3 pillars to remote instruction graphic  Considerations for providing remote instruction for adult learners are many and complex. Student and teacher access to hardware and software and comfort with technology; finding ways to create a sense of community in our classrooms when we cannot be present in the same space; deciding which of the many online tools to use–all can be very challenging for teachers of adult learners. For ESOL instructors and learners there are additional considerations. How do we ensure that our English learners are able to access our lessons and materials with the remote systems and tools we have chosen to use? How do we communicate with our students and deliver our content in meaningful ways they'll be able to understand? Which remote instructional tools are best suited for English language learners? And very important, how do we bring our ESOL students together to create a supportive community of learners--an aspect of our classes that is critical to their success?

With so many considerations, ESOL teachers may find the framework of the Three Pillars to Successful Remote ESOL Instruction to be a helpful organizing tool. Focusing on the three areas of Structure, Communication, and Delivery, and employing the KISS (Keep It Sweet and Simple) principle, the Three Pillars framework can guide your remote ESOL instruction.

Pillar One - Structure

The first pillar is structure: how your course will be organized. What are the class meeting times, expectations for student participation, themes and units for the course? When can your students expect to hear from you during the week?  When and how can they contact you? When are their assignments due and how should they submit them?  And finally, what tools will you use to help you organize the class?  Your responses to these kinds of questions are critical to moving forward in remote instruction and set the foundation for your course. It is also critical to create a syllabus with all of the above information and to share it with students. The more clarity you can provide to students, the greater their confidence as they begin learning in this new environment.  A helpful tool to structure a remote class is Google Drive, where course materials, including the syllabus, calendar, and weekly folders, can be stored and accessible to students. Google Classroom is another option to use with more advanced English learners.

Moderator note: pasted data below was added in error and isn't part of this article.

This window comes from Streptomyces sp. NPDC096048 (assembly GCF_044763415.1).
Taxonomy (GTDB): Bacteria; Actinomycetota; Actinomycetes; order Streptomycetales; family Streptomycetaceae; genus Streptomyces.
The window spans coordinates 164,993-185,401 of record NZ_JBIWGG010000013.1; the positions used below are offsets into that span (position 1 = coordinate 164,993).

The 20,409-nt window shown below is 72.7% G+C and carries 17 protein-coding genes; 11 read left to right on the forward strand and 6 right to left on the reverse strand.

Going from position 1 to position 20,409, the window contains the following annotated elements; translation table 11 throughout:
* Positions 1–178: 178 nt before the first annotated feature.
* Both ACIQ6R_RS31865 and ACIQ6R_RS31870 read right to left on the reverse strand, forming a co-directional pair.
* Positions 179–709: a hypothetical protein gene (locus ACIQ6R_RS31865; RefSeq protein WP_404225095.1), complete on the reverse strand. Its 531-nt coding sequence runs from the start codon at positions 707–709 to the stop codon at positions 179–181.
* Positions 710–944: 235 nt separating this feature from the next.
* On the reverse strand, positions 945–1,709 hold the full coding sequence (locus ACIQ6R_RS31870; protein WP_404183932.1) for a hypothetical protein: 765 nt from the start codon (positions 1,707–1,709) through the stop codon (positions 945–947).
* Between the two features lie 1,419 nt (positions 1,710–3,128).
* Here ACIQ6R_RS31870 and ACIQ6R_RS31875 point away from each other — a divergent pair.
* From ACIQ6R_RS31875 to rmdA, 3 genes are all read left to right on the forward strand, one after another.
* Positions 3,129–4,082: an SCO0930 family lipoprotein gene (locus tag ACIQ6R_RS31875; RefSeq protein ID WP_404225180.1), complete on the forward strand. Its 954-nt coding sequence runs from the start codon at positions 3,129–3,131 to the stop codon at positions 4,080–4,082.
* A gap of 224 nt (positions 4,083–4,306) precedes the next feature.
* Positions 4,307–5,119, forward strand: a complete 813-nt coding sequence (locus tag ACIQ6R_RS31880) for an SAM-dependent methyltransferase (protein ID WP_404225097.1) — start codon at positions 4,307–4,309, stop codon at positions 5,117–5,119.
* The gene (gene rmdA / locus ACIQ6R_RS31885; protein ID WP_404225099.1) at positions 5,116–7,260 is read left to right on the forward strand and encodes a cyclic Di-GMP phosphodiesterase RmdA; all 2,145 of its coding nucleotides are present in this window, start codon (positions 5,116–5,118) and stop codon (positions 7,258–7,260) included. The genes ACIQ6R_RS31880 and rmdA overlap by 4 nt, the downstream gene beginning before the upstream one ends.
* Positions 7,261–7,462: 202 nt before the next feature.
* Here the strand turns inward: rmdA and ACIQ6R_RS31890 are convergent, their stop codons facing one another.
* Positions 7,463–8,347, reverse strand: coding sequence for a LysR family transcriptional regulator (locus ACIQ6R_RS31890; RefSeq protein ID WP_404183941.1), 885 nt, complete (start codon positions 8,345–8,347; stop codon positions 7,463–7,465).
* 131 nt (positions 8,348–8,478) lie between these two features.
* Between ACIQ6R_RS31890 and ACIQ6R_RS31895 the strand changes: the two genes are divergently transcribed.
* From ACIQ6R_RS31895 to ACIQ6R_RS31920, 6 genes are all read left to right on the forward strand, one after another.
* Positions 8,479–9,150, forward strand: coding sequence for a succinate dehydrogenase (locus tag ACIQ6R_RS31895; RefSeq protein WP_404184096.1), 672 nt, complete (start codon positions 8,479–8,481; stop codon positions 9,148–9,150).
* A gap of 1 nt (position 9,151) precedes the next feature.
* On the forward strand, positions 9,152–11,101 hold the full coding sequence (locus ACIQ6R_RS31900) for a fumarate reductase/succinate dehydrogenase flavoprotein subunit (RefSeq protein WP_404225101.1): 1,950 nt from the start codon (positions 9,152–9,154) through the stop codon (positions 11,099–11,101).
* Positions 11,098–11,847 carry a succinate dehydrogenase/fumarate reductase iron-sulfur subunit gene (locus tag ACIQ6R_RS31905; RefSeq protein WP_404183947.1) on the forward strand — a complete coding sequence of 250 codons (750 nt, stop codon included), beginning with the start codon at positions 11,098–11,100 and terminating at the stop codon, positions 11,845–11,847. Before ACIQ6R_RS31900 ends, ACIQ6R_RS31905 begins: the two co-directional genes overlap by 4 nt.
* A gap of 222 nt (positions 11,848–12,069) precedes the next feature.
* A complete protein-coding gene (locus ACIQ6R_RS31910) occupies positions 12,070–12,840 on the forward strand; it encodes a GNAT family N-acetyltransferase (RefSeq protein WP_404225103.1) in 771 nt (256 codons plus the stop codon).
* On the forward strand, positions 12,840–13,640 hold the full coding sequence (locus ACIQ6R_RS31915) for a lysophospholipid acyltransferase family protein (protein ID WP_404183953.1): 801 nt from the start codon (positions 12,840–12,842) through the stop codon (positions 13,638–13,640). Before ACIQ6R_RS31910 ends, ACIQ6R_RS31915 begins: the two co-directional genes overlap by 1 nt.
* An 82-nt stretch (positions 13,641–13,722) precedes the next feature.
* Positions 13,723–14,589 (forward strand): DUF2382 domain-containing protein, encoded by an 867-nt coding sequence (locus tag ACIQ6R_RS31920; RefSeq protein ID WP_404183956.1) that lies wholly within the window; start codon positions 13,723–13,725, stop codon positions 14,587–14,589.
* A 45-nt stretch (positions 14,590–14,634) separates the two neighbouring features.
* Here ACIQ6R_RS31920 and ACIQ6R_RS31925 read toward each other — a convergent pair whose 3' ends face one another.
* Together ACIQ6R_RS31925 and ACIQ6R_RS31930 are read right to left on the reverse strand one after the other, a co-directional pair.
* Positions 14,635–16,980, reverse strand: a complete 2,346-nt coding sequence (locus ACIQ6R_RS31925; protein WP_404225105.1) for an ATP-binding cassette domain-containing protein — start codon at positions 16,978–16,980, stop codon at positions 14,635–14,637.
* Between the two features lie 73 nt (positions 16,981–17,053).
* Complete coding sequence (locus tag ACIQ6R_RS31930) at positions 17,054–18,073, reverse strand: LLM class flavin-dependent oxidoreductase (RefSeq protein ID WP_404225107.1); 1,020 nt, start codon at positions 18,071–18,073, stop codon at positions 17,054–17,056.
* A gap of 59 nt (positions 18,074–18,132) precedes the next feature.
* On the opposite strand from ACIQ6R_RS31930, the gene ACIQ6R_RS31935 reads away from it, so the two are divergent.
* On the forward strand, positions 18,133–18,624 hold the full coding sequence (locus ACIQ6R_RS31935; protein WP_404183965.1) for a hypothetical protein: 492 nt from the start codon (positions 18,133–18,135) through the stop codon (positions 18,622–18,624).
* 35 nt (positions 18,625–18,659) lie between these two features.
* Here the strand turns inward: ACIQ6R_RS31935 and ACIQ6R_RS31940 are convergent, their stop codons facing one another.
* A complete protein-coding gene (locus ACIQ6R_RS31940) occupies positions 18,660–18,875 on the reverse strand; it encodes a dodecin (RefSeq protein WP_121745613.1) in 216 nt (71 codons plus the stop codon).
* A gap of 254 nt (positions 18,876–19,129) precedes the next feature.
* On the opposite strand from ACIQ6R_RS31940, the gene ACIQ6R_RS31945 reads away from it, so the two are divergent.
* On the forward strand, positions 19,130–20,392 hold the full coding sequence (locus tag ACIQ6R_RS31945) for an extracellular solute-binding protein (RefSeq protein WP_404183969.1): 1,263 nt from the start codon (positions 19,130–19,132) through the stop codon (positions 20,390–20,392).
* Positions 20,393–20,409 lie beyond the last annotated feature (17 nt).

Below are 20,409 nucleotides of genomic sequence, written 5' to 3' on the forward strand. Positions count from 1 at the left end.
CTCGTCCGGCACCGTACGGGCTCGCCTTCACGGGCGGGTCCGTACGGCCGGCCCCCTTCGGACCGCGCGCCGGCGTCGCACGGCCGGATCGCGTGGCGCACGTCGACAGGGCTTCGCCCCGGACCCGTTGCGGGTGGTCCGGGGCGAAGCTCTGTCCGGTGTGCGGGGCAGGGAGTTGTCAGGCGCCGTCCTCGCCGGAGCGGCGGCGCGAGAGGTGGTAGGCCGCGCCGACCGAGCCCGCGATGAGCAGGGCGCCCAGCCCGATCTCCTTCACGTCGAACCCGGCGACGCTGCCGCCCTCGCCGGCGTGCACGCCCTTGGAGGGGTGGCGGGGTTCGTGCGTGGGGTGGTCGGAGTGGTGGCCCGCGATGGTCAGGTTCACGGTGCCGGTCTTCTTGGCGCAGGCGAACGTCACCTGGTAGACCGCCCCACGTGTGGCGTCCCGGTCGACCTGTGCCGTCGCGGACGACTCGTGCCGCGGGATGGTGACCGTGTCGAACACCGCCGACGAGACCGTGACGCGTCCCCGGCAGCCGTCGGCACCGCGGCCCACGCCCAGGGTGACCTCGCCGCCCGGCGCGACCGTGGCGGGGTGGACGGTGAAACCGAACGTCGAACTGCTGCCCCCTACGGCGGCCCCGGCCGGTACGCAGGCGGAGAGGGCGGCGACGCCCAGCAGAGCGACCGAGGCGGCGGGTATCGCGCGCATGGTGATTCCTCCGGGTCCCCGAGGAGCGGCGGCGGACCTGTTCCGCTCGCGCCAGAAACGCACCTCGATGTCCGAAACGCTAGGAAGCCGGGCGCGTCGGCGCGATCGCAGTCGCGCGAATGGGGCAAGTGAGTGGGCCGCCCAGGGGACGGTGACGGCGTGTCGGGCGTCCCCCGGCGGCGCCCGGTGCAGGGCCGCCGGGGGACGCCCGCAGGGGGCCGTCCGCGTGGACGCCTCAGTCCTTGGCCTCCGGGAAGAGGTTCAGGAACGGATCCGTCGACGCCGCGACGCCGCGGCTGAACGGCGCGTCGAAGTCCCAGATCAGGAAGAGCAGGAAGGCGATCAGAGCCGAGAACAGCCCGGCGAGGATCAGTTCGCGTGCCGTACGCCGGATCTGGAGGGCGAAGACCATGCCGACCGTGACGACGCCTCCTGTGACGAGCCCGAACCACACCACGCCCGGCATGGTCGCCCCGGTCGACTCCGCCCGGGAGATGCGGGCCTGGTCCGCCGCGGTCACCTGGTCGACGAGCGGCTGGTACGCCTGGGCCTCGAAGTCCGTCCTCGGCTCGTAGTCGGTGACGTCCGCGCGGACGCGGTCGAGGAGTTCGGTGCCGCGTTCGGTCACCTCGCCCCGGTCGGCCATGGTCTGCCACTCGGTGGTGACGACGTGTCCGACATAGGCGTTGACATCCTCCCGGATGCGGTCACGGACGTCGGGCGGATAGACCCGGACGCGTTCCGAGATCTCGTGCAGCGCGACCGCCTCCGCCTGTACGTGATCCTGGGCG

Pillar Two- Communication

The second pillar, or consideration for remote ESOL instruction, is communication. This is a big one!  Students and the teacher must have a clear, consistent understanding about how and when they will communicate with one another in order to ensure student access to instruction and support.  As mentioned briefly above, it is important to lay out a communication plan by making it part of your syllabus. When and how will you be in touch with students?  Will you hold virtual office hours for additional support?  Are students free to contact you at other times? Will you send an agenda ahead of each session? Will you send summaries of lessons afterwards? Will you record sessions and make them available for viewing at a later time?  And of course, what communication tool(s) will you use?  Spend some time thinking about, and making decisions about, these aspects of communication, and convey your communication plan to the students. A very helpful and popular communication tool is WhatsApp. This versatile tool is ideal for communicating with adult English learners, as many of them are already using it to communicate with their families and friends. It also provides text-based communication, video, audio, and phone options, and its ability to translate into 60 languages makes it especially valuable for communicating with English learners.

Pillar Three - Delivery

Finally, the third pillar of remote ESOL instruction is delivery. If you are planning synchronous sessions (i.e., the teacher and students together online) for your class meetings, choose a platform that has a small learning curve, which all students can access via multiple devices, and ideally, one that will allow students to share video if they choose. There are many, many options for synchronous sessions, with Zoom being an obvious choice, as it has gained popularity since the shift to remote work and learning and may already be familiar to your students. However, you may still need to build in some time to help students learn how to use some of the Zoom tool features.  Fortunately, job aids and student support materials are available through Zoom and SABES.

Asynchronous delivery, such as via lessons or homework from your class text book or Google Drive folder, recorded lectures or lessons students can view at their convenience, or a relevant video students can watch to reinforce learning, can also enhance and support learner outcomes.


Organizing one’s thinking around these three pillars will help you apply the KISS (Keep It Sweet and Simple) principle to your remote ESOL instructional planning and delivery. There is so much that is new to our teaching, and there is so much information to be found, that it can feel overwhelming. However, by focusing on key organizational principles and just a few tools, you will be able to adapt your best practices to the ESOL remote environment, and your students will have a rewarding, meaningful experience in your class, with strong learner outcomes.

For more information on how the ESOL PD center can support your instructional efforts during this time of remote learning–and well beyond–please check out the SABES ESOL website.  New courses are being added regularly, along with resources, tips, and tools.


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SABES English for Speakers of Other Languages (ESOL) Curriculum & Instruction PD Center